Bridget Bishop 's Side Of The Invisible World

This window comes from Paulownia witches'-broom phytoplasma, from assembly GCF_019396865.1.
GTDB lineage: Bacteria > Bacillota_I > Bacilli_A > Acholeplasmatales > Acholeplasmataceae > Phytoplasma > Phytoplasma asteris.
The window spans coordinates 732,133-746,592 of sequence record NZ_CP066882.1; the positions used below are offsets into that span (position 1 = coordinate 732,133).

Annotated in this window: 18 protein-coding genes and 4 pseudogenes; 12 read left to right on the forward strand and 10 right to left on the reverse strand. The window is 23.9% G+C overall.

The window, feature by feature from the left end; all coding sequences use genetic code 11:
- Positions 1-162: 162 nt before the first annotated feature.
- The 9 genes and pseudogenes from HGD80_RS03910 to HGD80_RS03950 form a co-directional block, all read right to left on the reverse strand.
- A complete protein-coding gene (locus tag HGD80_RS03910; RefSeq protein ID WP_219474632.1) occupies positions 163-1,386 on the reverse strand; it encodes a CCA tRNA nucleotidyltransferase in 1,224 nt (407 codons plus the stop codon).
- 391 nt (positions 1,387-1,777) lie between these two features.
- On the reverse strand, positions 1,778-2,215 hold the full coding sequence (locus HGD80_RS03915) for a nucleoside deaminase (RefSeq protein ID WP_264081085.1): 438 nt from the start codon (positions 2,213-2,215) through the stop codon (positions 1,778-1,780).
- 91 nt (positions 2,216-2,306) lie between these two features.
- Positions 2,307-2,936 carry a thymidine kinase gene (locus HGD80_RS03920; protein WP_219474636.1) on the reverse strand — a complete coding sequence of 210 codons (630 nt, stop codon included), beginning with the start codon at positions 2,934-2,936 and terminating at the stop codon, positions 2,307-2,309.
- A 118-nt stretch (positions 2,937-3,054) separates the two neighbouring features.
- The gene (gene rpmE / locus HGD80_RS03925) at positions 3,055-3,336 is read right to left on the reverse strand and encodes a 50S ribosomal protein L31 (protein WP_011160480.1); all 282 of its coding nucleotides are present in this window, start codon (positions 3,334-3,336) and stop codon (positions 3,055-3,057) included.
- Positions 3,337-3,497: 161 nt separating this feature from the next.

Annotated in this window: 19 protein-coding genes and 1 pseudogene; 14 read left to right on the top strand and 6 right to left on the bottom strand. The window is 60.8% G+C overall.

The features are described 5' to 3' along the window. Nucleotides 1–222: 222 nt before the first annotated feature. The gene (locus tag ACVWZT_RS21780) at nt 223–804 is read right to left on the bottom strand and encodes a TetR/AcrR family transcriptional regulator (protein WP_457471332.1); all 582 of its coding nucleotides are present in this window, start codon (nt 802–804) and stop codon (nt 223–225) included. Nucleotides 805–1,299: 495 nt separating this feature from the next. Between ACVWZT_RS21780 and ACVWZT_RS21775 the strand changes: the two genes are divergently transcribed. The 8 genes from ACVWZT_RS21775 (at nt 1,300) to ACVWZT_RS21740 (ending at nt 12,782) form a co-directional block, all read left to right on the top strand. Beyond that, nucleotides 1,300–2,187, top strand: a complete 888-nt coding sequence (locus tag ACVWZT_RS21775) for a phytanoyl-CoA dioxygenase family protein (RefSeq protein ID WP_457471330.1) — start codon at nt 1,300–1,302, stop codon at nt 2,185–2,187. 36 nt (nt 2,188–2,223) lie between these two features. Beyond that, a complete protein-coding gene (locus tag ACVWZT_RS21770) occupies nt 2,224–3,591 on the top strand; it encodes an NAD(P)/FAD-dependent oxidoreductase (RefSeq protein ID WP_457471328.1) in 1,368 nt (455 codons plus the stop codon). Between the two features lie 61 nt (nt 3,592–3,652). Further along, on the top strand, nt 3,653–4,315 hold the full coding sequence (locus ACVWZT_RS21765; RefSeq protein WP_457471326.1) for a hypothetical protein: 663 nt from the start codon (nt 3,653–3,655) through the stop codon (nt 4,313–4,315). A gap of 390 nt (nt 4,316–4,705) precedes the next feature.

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Cotton Mather neglected to include Bridget Bishop’s side of the story on purpose. In 1962, Mather wrote a book titled The Wonders of the Invisible World. He wrote the document in an organized and professional manner so that it could be credited it as an official record and taken seriously. Inside of this book was a section titled “The Tryal of Bridget Bishop”, which specifies the events that took place during Bridget Bishop’s trial (Walker). Mather writes in detail about the case of Bridget Bishop in order to provide an account of the outrageous ways in which the Salem Witch Trials were conducted. Although Cotton Mather includes direct quotations from many different individuals and recounts their accusations with great care, he does not pay tribute to the words of Bridget Bishop herself during her own trial. In “The Tryal of Bridget Bishop”, Cotton Mather omitted Bishop’s own rebuttals and responses because he did not find it necessary to include them; he had all the evidence he needed to make the court system look guilty of injustice. Cotton Mather had an issue with how Bishop’s case was handled, and how the court proceeded with other cases much like hers during this time. He sought to purge the court system of the use of spectral evidence as grounds for conviction. He felt like a man’s word was not enough to prove someone innocent or guilty, but that one needed hard evidence in order to ensure that the ruling was just. Mather’s “call[ed] for caution in his publications

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